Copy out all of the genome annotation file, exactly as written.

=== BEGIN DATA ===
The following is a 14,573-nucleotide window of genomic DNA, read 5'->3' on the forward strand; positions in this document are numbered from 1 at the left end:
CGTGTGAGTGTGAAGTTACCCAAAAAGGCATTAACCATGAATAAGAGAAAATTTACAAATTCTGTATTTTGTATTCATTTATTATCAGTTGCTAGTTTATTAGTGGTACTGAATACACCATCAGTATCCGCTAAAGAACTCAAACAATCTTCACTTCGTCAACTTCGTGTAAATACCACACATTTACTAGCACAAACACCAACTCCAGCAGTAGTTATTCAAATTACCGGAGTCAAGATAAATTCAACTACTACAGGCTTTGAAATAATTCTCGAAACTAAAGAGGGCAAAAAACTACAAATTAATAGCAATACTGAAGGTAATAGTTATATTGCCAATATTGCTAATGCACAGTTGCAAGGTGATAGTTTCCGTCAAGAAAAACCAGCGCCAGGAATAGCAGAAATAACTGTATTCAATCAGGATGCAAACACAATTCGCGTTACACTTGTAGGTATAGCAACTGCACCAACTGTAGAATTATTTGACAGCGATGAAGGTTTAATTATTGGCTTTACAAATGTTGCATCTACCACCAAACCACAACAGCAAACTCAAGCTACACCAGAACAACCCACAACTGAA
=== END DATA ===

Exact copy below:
The following is a 14,573-nucleotide window of genomic DNA, read 5'->3' on the forward strand; positions in this document are numbered from 1 at the left end:
CGTGTGAGTGTGAAGTTACCCAAAAAGGCATTAACCATGAATAAGAGAAAATTTACAAATTCTGTATTTTGTATTCATTTATTATCAGTTGCTAGTTTATTAGTGGTACTGAATACACCATCAGTATCCGCTAAAGAACTCAAACAATCTTCACTTCGTCAACTTCGTGTAAATACCACACATTTACTAGCACAAACACCAACTCCAGCAGTAGTTATTCAAATTACCGGAGTCAAGATAAATTCAACTACTACAGGCTTTGAAATAATTCTCGAAACTAAAGAGGGCAAAAAACTACAAATTAATAGCAATACTGAAGGTAATAGTTATATTGCCAATATTGCTAATGCACAGTTGCAAGGTGATAGTTTCCGTCAAGAAAAACCAGCGCCAGGAATAGCAGAAATAACTGTATTCAATCAGGATGCAAACACAATTCGCGTTACACTTGTAGGTATAGCAACTGCACCAACTGTAGAATTATTTGACAGCGATGAAGGTTTAATTATTGGCTTTACAAATGTTGCATCTACCACCAAACCACAACAGCAAACTCAAGCTACACCAGAACAACCCACAACTGAA